The large scale of online social networks is an important consideration for the design of inference and control algorithms in such settings. In different contexts, however, scaling often results in very different behavior -- it sometimes elevates simple solutions for seemingly-intractable problems to near-optimality, while at other times, it renders intractable algorithms which are efficient at smaller scales.
In the first part of the talk, I will consider the problem of enhancing viral spreading on social networks using external interventions (for example, via advertising). Though there is a large literature on controlling spreading processes by optimizing the choice of initial seed-nodes, a more natural model in many settings is to consider the presence of a dynamic external controller -- one which possesses a limited infection rate, but is otherwise unconstrained by the network. Finding efficient algorithms in this setting appears intractable; however, as the network scales, the problem often admits near-optimal solutions. In particular, using ideas from Markov chain phase-transition phenomena and percolation theory, I'll discuss how in large networks, external agents can significantly enhance the spreading process, and more surprisingly, how simple random external-infection policies are near-optimal for bringing about this change.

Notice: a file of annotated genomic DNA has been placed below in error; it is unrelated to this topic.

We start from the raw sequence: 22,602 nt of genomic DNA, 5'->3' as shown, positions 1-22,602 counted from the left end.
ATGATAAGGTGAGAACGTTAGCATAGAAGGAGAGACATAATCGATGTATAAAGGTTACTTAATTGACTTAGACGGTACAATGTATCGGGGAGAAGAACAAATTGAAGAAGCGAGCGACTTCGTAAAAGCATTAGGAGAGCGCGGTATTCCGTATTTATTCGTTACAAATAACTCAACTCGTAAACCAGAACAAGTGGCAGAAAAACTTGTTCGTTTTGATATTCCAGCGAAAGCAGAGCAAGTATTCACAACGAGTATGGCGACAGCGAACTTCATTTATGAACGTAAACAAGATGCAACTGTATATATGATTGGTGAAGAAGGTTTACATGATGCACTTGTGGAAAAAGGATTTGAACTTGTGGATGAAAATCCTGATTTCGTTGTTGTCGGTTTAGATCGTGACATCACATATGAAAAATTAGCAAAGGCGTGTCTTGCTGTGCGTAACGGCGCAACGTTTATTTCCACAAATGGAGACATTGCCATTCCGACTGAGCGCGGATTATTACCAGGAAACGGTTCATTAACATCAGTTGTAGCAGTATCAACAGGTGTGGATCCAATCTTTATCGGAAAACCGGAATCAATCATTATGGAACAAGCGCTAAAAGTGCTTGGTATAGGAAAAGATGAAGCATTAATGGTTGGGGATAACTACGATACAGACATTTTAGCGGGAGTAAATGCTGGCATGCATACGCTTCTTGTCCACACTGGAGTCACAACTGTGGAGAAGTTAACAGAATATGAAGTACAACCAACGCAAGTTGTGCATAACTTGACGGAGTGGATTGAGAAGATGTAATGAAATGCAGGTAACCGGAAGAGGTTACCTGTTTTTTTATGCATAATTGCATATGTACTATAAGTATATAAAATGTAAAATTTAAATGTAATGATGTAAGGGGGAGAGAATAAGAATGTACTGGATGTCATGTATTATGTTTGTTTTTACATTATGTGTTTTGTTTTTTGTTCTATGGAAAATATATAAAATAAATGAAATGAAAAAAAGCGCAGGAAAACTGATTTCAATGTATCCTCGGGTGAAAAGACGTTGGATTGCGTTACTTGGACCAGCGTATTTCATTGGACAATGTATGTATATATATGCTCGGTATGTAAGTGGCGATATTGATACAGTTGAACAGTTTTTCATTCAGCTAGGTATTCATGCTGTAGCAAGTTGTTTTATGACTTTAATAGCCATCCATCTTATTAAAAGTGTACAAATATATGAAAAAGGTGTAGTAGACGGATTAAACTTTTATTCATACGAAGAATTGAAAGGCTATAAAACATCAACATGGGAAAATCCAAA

In the second part, I'll consider the problem of personalized search and recommendation in social networks. Personalized PageRank, an ego-centric generalization of PageRank, has long been recognized as an effective measure for sorting search results. However, for Personalized PageRank estimation, the scale of the network turns out to be a major bottleneck -- existing algorithms, though based on simple techniques such as the power iteration or Monte Carlo, have a running time which scales linearly in the network size, thereby rendering them infeasible for real-time social search in large-scale networks. I will talk about a recent breakthrough, wherein we developed the first algorithm for PageRank estimation with a sublinear running-time guarantee. This speedup is achieved via a new approach which combines linear algebraic techniques with random walks, and I'll discuss how this may prove useful in other stochastic estimation problems.
This talk is based on joint work with Avhishek Chatterjee, Peter Lofgren, C. Seshadri, Sanjay Shakkottai and Ashish Goel.
Siddhartha Banerjee is a postdoctoral researcher in the Department of Management Science and Engineering at Stanford. He received a PhD in Electrical and Computer Engineering from the University of Texas at Austin in 2013. He is interested in stochastic modeling and algorithm design for large-scale settings, with applications in communications and social networks, matching markets and social computing.